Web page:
Bibiana Bielekova, an investigator at NIH’s National Institute of Neurological Disorders and Stroke who helped develop a treatment for multiple sclerosis, filed an Equal Employment Opportunity Complaint in March against her institute’s director and two others, the Washington Post reported on Sunday.
She alleged in the complaint that she was held back from the tenure track twice, even after a panel of experts in her field called her “an excellent physician scientist,” according to the Post. She said a male colleague from her branch was nominated for tenure at the same time she was denied.
Walter J. Koroshetz, the director of the National Institute of Neurological Disorders and Stroke, declined to comment to the Post on the specifics of Bielekova’s tenure case, but denied that tenure decisions were based on a candidate’s gender. He said he didn’t see a gender bias at the institute, but added that the organization did need to do better at getting women on the tenure track. He also acknowledged that women considered the NIH a more difficult place to work than men.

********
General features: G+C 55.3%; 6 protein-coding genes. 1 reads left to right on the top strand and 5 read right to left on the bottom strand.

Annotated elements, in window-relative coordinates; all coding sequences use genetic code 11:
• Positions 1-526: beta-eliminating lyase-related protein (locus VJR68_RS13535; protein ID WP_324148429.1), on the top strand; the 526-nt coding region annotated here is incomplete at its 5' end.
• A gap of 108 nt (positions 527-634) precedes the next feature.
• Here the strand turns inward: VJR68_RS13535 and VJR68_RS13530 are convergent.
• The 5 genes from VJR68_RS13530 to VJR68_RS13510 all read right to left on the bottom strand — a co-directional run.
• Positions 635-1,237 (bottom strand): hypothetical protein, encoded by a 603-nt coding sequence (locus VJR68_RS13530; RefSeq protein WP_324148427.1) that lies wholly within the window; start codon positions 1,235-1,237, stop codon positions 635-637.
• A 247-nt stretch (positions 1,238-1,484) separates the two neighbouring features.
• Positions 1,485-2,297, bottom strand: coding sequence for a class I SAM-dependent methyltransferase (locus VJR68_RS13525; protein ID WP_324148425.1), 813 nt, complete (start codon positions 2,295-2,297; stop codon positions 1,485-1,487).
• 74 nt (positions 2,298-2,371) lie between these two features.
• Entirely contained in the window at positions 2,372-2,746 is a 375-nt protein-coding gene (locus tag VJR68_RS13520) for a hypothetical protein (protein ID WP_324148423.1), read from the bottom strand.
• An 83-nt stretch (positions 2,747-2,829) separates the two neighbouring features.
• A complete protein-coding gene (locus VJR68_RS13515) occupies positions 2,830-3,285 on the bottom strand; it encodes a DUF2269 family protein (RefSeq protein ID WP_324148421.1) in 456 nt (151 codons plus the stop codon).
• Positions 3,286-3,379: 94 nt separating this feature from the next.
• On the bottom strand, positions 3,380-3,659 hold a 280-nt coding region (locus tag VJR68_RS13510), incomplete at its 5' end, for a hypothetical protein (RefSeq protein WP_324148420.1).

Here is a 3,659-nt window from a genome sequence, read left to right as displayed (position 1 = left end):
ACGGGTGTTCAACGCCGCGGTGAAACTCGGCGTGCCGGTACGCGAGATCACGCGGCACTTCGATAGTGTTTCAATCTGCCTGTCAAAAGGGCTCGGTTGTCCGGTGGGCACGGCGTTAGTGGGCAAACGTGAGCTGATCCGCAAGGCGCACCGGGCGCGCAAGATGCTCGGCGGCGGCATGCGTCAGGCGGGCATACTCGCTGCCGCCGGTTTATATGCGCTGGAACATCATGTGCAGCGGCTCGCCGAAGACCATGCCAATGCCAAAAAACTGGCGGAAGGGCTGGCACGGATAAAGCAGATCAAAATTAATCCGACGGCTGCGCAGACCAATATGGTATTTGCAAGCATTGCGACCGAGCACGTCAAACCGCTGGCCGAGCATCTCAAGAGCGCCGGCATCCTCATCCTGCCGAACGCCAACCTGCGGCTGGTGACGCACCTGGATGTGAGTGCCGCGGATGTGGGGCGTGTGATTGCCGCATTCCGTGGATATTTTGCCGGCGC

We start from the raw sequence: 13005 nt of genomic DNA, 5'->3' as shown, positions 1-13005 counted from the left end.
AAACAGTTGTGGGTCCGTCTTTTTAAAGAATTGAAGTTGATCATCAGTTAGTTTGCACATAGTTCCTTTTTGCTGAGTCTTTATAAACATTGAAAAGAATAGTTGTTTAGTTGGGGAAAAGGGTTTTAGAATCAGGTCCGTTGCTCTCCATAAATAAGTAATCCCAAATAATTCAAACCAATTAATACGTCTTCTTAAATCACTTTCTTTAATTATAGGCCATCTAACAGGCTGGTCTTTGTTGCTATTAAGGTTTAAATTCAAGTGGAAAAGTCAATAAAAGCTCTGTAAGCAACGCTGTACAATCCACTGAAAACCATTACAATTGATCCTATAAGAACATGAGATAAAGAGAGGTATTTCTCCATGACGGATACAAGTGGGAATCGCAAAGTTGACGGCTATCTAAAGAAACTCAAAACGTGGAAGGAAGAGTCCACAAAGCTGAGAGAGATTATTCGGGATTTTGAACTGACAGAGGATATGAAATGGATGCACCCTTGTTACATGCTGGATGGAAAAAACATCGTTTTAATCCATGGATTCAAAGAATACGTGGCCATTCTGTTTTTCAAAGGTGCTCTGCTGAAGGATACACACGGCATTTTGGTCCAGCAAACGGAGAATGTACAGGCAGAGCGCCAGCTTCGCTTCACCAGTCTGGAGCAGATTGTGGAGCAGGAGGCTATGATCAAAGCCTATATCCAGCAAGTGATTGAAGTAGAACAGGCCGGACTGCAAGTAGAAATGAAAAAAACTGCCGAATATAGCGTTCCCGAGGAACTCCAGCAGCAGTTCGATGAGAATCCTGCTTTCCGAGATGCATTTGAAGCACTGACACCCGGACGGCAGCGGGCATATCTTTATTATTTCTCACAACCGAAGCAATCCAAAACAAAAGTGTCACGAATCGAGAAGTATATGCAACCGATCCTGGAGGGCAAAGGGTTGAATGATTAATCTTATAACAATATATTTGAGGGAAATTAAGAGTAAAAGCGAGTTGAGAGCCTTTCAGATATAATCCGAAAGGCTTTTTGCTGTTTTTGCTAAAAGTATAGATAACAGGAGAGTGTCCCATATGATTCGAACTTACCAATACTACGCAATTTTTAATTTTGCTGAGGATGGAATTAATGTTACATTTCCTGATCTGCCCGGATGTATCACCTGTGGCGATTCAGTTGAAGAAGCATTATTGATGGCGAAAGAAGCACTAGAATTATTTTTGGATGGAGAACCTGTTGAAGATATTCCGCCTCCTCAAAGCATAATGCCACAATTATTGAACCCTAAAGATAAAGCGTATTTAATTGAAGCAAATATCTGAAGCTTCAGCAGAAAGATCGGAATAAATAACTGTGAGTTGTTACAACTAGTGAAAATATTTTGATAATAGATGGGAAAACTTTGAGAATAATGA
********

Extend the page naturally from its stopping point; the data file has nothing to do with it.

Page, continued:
Only three women hold tenured positions at the National Institute of Neurological Disorders and Stroke in comparison to 34 men; six women and five men are currently on the tenure track, according to the Post.
“Women are considered second-rate citizens. They are fully aware that this is happening, the leadership,” Bielekova told the Post. “It’s happening with their blessing.”